'No boarding sign' on Sportivnaya station usually confuses passengersAlexei Danichev/Sputnik
“Sportivnaya station is a mind-boggling 22 meters in height! It’s equal to a seven-floor standard soviet panel house”, Grafov continues. In 2015 an underwater tunnel was added - among other things a comfortable way for tourists wanting to explore Vasilievsky island.
The station was one of the first on the newly opened purple line in 2008. It serves as an important transfer to the red line. The name is connected with Zvenigorodskaya street located above, while the main theme owes its inspiration to the Semyonovsky Lifeguard Regiment.
Zvenigorodskaya stationYuri Belinsky/TASS
Officers’ barracks and their parade-ground were located above in the past. Usually only beardless brown-haired men with blue eyes were accepted into this regiment, but if you look at the mosaics on the platform, you’ll notice a funny mistake: all the men have brown eyes.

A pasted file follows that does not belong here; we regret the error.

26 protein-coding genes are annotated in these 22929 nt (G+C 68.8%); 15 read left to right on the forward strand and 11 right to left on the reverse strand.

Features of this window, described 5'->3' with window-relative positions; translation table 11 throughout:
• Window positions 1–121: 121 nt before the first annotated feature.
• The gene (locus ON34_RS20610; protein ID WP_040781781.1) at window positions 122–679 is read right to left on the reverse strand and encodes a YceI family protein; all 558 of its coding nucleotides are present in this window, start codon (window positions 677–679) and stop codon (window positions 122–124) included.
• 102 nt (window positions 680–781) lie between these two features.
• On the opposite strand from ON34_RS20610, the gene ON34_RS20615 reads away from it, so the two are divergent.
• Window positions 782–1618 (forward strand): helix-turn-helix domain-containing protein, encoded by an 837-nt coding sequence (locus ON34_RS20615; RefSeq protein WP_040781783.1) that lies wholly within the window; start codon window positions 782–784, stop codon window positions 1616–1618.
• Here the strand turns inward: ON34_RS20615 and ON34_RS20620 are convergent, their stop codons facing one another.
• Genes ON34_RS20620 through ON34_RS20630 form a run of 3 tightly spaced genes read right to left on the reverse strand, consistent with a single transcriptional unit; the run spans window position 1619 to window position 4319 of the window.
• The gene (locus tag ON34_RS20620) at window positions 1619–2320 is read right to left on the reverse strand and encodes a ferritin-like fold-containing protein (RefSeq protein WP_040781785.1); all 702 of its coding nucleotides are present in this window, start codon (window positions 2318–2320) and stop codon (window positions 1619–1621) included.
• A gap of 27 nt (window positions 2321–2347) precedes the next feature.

Mosaics at the platform of metro station Zvenigorodskaya (it contains a mistake: all the men have brown eyes while only men with blue eyes were accepted into the Semyonovsky Lifeguard Regiment)Legion Media
The man depicted in the middle is Boris Sheremetyev – the Field Marshal of the Russian Army during Peter the Great (the tsar himself is second left from Sheremetyev). Green marble and red granite, specially commissioned from India, turned the vestibule into an elegant palace, where officers could celebrate their victories.
Although St. Petersburg is famous for its numerous rivers and canals, Obvodny (Bypass) Canal area is rarely visited by tourists. It used to lie on the city outskirts in the early 20th century, where all of its factories were concentrated. Nevertheless, the station is worth seeing, especially if you arrive by bus (the metro is located a five minutes’ walk from the Central Bus Station).
Red metal arches of Obvodny Canal station will guarantee spectacular photos for your InstagramLegion Media